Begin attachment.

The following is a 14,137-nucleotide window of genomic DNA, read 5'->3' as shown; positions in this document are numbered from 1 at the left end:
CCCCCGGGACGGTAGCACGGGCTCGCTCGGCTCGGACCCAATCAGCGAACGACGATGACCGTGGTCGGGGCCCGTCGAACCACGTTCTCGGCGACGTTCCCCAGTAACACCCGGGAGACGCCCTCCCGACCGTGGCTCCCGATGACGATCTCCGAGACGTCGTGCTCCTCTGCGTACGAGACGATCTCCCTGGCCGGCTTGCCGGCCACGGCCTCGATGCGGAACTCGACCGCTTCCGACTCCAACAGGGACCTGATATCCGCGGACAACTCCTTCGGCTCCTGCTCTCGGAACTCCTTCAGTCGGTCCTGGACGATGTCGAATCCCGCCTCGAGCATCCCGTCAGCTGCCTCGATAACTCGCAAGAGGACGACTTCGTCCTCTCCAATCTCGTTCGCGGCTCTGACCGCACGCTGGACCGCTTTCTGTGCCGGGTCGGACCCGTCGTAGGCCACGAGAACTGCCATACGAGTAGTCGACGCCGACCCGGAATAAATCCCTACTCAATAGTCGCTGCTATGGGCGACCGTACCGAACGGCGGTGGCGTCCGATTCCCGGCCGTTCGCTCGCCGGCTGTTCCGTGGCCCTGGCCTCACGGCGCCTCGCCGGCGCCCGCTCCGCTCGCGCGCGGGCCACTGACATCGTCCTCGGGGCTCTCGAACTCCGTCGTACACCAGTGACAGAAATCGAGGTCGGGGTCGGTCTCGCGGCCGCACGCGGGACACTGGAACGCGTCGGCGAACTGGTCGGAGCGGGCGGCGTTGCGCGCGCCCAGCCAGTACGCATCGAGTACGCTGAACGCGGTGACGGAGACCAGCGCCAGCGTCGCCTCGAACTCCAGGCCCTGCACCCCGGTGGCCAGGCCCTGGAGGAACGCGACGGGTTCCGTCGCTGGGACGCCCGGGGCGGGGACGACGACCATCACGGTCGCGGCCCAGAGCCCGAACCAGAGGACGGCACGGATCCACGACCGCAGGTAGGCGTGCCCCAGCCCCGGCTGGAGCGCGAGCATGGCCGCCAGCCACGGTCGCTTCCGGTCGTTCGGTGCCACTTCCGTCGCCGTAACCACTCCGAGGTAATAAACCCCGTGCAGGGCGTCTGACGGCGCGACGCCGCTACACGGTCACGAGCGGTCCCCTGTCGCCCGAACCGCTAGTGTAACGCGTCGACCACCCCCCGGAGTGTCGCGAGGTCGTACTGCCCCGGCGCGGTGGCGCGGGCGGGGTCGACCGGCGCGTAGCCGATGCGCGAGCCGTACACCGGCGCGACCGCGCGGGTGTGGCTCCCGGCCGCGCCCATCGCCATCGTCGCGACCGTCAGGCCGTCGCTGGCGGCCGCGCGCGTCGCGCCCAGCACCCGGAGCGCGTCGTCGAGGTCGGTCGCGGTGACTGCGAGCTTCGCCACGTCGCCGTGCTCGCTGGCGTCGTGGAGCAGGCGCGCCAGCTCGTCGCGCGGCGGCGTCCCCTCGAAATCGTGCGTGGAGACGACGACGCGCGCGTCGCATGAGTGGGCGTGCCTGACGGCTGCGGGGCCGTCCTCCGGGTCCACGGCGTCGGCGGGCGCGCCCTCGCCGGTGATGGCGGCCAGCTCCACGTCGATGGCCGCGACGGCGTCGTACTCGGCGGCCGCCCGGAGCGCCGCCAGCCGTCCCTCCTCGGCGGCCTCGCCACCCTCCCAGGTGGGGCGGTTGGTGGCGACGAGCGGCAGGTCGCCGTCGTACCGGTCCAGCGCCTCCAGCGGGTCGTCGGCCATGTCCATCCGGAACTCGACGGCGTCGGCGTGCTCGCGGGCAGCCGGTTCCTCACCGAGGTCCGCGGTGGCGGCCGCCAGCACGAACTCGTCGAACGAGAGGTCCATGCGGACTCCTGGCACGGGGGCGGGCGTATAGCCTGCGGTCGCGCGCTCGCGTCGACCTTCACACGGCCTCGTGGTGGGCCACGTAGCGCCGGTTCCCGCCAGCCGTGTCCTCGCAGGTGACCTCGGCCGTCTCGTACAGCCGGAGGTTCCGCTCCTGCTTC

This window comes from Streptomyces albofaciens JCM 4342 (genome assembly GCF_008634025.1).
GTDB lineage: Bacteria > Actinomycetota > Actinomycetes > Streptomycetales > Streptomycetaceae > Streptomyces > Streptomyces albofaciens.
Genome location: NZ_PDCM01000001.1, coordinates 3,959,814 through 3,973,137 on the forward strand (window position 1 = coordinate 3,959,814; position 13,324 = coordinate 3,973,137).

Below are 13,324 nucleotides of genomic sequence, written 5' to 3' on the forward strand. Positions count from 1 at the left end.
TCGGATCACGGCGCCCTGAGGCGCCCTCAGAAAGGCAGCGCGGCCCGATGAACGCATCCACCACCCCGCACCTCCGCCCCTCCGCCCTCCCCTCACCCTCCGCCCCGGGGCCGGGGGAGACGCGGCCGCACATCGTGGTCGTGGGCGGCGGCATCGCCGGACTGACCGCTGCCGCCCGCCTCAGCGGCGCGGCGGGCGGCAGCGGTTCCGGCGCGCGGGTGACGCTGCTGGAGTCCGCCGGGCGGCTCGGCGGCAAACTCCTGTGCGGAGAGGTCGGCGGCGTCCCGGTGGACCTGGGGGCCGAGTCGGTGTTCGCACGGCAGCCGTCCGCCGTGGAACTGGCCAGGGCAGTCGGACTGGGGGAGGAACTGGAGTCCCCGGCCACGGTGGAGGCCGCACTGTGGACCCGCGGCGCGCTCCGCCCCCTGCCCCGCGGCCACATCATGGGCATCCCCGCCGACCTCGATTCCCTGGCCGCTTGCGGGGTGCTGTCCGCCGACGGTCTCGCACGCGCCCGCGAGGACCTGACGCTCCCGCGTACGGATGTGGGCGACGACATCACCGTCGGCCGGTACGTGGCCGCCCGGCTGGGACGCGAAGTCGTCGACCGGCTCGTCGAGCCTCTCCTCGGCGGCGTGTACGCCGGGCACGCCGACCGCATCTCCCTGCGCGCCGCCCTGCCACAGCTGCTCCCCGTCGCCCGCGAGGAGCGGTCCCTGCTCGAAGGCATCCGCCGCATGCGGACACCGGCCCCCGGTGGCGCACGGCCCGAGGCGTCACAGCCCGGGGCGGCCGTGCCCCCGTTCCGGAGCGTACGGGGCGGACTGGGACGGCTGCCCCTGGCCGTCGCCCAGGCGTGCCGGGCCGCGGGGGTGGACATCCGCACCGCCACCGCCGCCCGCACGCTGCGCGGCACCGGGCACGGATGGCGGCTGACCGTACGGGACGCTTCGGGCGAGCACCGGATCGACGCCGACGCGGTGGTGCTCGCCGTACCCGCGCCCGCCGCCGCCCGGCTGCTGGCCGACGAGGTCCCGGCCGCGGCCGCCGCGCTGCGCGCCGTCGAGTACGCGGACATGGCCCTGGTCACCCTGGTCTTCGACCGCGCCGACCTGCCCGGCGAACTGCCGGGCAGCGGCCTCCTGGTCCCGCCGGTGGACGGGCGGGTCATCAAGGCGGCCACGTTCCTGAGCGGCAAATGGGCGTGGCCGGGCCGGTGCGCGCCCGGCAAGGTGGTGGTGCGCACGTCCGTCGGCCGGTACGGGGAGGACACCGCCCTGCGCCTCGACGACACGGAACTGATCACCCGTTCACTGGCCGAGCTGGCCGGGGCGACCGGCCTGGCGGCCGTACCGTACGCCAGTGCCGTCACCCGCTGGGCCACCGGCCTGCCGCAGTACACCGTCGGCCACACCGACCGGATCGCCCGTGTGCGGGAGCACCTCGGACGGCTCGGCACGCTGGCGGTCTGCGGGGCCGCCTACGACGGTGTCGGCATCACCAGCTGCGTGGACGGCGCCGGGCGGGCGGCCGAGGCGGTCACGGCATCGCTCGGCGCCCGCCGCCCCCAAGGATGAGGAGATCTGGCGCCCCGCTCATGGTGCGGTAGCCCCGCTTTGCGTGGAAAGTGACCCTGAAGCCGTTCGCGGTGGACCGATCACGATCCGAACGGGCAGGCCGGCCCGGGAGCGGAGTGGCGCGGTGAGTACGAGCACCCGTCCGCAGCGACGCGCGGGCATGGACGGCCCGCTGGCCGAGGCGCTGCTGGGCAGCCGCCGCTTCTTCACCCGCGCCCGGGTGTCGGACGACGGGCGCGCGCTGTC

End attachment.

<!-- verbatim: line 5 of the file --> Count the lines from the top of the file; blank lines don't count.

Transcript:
Genome location: NZ_PDCM01000001.1, coordinates 3,959,814 through 3,973,137 on the forward strand (window position 1 = coordinate 3,959,814; position 13,324 = coordinate 3,973,137).